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Amazon founder Jeff Bezos, wife announce divorce after 25 years

By
Clyde Hughes
Amazon founder Jeff Bezos and wife MacKenzie Bezos arriving for the 2017 Vanity Fair Oscar Party on Feb. 26, 2017. The couple announced their divorce Wednesday after 25 years of marriage. Photo by Nina Prommer/EPA.
Amazon founder Jeff Bezos and wife MacKenzie Bezos arriving for the 2017 Vanity Fair Oscar Party on Feb. 26, 2017. The couple announced their divorce Wednesday after 25 years of marriage. Photo by Nina Prommer/EPA.

Jan. 9 (UPI) -- Billionaire Amazon founder Jeff Bezos and his wife, novelist MacKenzie Bezos, announced Wednesday they are divorcing after 25 years of marriage.

The couple made the announcement on the Amazon chief executive's Twitter account.

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"As our family and close friends know, after a long period of loving exploration and trial separation, we have decided to divorce and continue our shared lives as friends," the couple said in the joint statement.

"We feel incredibly lucky to have found each other and deeply grateful for every one of the years we have been married to each other. If we had known we would separate after 25 years, we would do it all again," the statement continued.

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CNN reported that Jeff Bezos, 54, met MacKenzie, 48, at the New York hedge fund D.E. Shaw, before they moved to Seattle where Bezos started Amazon. Jeff Bezos is worth $137 billion, the Bloomberg Billionaire Index reported.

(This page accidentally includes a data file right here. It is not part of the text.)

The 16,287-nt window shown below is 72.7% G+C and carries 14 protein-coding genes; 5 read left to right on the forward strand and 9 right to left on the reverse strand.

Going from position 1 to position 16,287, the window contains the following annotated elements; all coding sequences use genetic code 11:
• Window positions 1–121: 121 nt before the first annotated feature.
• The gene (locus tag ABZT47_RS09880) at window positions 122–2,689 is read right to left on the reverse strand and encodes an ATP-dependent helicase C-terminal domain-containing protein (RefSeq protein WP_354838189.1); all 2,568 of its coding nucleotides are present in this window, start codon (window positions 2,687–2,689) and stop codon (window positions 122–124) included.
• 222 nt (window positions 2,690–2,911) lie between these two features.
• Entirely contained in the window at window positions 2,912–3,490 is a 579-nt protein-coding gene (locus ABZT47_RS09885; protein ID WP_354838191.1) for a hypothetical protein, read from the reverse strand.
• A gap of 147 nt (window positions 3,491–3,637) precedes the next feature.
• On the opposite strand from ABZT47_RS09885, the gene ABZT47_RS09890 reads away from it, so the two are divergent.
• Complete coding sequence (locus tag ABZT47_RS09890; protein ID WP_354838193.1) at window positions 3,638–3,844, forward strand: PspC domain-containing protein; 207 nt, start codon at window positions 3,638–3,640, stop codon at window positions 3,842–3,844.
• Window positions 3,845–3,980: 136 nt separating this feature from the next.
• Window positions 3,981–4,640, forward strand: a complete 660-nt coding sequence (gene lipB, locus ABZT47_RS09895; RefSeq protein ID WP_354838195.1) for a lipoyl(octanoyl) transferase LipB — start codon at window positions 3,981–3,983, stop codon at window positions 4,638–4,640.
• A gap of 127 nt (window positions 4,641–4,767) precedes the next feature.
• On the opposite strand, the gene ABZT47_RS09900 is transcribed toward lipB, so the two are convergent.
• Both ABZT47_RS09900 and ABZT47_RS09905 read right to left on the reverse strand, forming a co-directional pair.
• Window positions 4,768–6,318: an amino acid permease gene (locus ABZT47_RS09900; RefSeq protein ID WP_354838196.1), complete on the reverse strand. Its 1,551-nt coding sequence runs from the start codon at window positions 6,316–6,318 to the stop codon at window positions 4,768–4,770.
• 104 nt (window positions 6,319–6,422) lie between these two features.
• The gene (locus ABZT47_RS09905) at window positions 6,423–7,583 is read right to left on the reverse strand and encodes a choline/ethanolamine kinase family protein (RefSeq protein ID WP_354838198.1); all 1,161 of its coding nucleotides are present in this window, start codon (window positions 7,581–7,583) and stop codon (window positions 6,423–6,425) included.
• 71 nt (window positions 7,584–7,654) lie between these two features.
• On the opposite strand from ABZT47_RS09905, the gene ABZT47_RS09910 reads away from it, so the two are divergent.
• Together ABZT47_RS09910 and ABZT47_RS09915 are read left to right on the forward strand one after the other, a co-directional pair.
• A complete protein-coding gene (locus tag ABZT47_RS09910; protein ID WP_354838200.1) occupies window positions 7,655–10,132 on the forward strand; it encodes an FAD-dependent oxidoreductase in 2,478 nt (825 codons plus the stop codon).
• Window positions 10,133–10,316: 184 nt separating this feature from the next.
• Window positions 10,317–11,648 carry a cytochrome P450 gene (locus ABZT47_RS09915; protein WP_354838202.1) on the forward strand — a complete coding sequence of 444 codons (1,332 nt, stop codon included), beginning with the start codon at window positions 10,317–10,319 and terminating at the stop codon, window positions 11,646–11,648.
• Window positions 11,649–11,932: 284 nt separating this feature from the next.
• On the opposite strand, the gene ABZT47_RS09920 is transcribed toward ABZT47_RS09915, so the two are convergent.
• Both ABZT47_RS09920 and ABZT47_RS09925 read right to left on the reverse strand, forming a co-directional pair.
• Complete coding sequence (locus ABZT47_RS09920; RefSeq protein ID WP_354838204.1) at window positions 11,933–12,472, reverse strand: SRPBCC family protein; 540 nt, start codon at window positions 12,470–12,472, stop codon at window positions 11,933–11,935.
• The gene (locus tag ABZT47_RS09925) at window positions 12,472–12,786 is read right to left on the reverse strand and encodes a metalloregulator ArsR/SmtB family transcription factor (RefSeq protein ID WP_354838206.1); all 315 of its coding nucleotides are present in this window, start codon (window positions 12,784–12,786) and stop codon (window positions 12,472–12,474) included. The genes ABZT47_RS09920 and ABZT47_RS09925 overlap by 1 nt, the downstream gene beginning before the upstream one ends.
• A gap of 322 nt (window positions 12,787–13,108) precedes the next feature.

MacKenzie Bezos is a novelist who has written numerous books, including Traps and The Testing of Luther Albright. The couple has four children -- a daughter adopted from China and three sons.

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"We've had such a great life together as a married couple, and we also see wonderful futures ahead, as parents, friends, partners in ventures and projects, and as individuals pursuing ventures and adventures," the joint statement said.

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"Though the labels might be different, we remain a family, and we remain cherished friends," the statement ended.

Last September, the couple announced they would give $2 billion to a fund called "Bezos Day One Fund," which will support non-profits that assist homeless families and create a preschool network in low-income communities.

In January 2018, they said they would give $33 million in scholarships to students connected with the Deferred Action for Childhood Arrivals program known as Dreamers since they are not eligible for federal financial aid.

The divorce comes on the heels of Amazon's big news in November that it would create a new headquarters in New York City and suburban Washington, D.C., bringing thousands of new workers to the area in the coming years.

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